On 16 June the new building of the Belarusian Children’s Hospice (BCH) opened its doors in Baraulyany, just 15 minutes outside of Minsk. First of a kind in the country, it has been helping terminally ill children and their families since 1994.
How it all began
The Belarusian Children’s Hospice was founded in Minsk by a clinical psychologist, Ms. Anna Garchakova. It initially occupied an empty kindergarten in the suburbs and was staffed by a small but enthusiastic group of volunteers. At this time BCH was tolerated rather than welcomed as many people were suspicious of it as a western idea that had no place in Belarusian healthcare, while others did not understand its aims. Some regarded it as a “house of death” instead of a house of light, joy and good quality of life.
A turning point occurred in 1998 when Ms. Daryl Ann Hardman, a UK citizen, began her humanitarian activities in Belarus by delivering goods and hosting Belarusian children in her home in the UK. What started as a private initiative soon grew into a full-fledged operation. Ms. Hardman established a humanitarian organisation in Britain called “Friends of Belarusian Children’s Hospice”.
In 1999 sponsors helped to buy a home on a smallholding in the village outside of Minsk. It was used for hospice family holidays for many years and for the implementation of the programme for siblings.
In 2003 the group of sponsors, including the organisation “Friends of Belarusian Children’s Hospice”, helped to buy the main building for a hospice near Minsk. It became possible to increase the number of staff and nurses and to increase the number of children served. For the first time in Belarus, the Belarusian Children’s Hospice introduced a “Home care” programme, and a “Social respite” programme. The main philosophy was to provide care for children with different life-limiting conditions in their homes whenever possible, and not at a hospital. Every year, BCH provides palliative care to about 250 families with children with life-limiting and life-threatening diseases. Currently according to BCH data, anywhere from 3,000 to 5,000 children in Belarus require palliative care.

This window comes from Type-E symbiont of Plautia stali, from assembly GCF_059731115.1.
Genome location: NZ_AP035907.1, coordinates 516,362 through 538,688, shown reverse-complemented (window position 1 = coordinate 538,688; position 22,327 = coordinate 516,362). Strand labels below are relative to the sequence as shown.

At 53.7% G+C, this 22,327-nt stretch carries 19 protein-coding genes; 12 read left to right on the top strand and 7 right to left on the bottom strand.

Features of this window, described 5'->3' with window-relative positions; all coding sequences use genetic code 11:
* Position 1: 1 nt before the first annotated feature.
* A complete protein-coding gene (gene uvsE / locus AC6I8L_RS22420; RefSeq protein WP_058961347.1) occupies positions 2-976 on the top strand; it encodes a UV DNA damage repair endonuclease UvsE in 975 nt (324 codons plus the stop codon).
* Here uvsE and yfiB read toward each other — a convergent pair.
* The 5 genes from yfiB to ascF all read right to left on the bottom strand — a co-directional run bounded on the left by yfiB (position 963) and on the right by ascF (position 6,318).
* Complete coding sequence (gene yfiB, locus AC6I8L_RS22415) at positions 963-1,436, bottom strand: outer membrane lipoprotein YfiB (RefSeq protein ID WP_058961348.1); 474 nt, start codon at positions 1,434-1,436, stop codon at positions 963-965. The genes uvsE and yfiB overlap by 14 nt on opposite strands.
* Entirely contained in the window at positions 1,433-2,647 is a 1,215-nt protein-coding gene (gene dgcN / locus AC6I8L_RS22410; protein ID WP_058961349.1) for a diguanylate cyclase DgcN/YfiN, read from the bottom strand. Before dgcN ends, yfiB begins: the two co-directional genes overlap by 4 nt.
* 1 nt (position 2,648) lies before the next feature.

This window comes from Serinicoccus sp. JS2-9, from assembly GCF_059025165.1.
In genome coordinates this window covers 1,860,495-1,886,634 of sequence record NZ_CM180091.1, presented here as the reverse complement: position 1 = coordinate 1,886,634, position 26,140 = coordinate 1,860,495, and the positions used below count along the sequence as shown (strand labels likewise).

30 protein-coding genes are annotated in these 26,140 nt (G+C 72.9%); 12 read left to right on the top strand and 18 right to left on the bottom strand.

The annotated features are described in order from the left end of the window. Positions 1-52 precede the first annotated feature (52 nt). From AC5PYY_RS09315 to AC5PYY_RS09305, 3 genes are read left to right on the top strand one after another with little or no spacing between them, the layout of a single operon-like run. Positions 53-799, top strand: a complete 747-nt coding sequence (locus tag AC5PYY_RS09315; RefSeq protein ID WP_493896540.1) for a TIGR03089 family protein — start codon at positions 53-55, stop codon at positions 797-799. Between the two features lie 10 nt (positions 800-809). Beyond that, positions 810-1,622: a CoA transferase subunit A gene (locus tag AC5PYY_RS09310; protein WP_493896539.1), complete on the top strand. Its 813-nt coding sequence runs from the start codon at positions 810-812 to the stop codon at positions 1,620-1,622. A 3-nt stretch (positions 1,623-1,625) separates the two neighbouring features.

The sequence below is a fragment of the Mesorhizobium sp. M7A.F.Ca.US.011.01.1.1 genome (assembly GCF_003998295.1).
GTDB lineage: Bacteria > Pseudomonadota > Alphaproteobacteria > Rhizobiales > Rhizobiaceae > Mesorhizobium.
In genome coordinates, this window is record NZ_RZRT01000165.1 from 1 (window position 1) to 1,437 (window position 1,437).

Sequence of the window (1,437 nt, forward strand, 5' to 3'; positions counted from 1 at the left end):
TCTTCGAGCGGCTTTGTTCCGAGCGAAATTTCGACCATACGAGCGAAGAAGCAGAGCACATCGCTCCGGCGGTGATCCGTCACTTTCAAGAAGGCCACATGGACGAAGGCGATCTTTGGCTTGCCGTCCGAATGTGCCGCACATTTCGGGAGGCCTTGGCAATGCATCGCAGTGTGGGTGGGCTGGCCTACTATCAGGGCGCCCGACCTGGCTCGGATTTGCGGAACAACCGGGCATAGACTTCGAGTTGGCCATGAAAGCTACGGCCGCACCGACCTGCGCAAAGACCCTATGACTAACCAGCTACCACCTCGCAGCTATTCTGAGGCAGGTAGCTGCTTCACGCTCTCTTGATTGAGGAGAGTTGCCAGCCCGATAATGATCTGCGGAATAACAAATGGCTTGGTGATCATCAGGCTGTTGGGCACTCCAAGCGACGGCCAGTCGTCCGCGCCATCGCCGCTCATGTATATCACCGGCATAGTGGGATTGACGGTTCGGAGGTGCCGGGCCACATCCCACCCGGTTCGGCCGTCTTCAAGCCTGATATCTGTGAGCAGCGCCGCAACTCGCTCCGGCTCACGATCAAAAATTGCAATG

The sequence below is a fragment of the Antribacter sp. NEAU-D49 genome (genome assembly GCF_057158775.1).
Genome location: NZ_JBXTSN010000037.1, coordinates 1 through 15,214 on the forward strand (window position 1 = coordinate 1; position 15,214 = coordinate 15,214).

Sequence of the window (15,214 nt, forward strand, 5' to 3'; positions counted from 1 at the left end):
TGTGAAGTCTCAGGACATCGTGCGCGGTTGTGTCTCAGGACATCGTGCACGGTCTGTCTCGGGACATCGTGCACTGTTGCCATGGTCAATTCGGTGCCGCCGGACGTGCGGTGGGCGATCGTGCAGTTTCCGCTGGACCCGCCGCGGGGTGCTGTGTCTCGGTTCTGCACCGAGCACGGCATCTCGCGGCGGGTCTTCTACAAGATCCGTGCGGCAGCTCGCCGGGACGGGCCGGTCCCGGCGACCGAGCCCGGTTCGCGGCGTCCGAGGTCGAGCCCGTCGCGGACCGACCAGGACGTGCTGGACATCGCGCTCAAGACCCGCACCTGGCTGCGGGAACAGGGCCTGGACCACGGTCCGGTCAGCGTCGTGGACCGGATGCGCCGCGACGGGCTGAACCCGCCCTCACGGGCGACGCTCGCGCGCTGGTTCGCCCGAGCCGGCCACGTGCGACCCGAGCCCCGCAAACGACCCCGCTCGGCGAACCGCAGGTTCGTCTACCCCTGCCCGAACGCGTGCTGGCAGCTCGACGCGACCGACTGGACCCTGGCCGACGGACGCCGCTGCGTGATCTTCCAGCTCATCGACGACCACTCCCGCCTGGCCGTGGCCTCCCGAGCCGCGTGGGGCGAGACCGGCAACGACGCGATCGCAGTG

Palliative care is provided to the children of Belarus by a medical team consisting of a doctor, nurse, social worker, carer, and BCH volunteers. With the family’s help they assess the child’s and the family’s needs and do their best to meet these needs which may include medical care, advice, social welfare, psychological support, counselling, social programme, and summer holidays. Families may also join a bereavement programme. All help is free.
Over the years both the Belarusian public, media, medical services, ministries and other governmental departments have come to gain a better understanding of the huge benefits a children’s hospice. Namely what added value it brings to the country’s healthcare, both in terms of vastly improved quality of care and quality of life of the chronically and terminally ill child and their family.
A new building
In 2011 Anna Garchakova announced the need for a new bigger, more modern building for the BCH. It would cost $4 million. Undaunted by this large amount, Anna firmly believed: “While $4 million may seem a lot, we only need 400,000 caring Belarusian people who would each give us $10 for a brick.”
When construction began, it was clear that $2,4 million will be enough. So far the BCH has just raised $1.75 million to build a modern, state of the art hospice, also in Borovlyany. The Friends of BCH raised another £250,000 in the UK. President Lukashenka donated land for hospice free of charge with a decree. In the earliest stages, the architect of the building visited the UK at the invitation of the Friends of BCH charity to see successful children’s hospice buildings. He also met one of the best children’s hospice architects in the UK and was able to incorporate many of the ideas from this visit into the new hospice venue.
The new building was opened on 16 June 2016 amid a fanfare of publicity.
In a new arrangement it has been agreed that the state will run the medical side of the new hospice, and BCH and partners the other parts, in a building owned by an NGO.
From the financial standpoint it also means huge savings for the state medical service when a child on 24-hour care is at home instead of in a hospital intensive care department. For the past decade BCH has trained medics from all over Belarus in children’s palliative care and hopefully will be able to expand these programmes in its new education centre.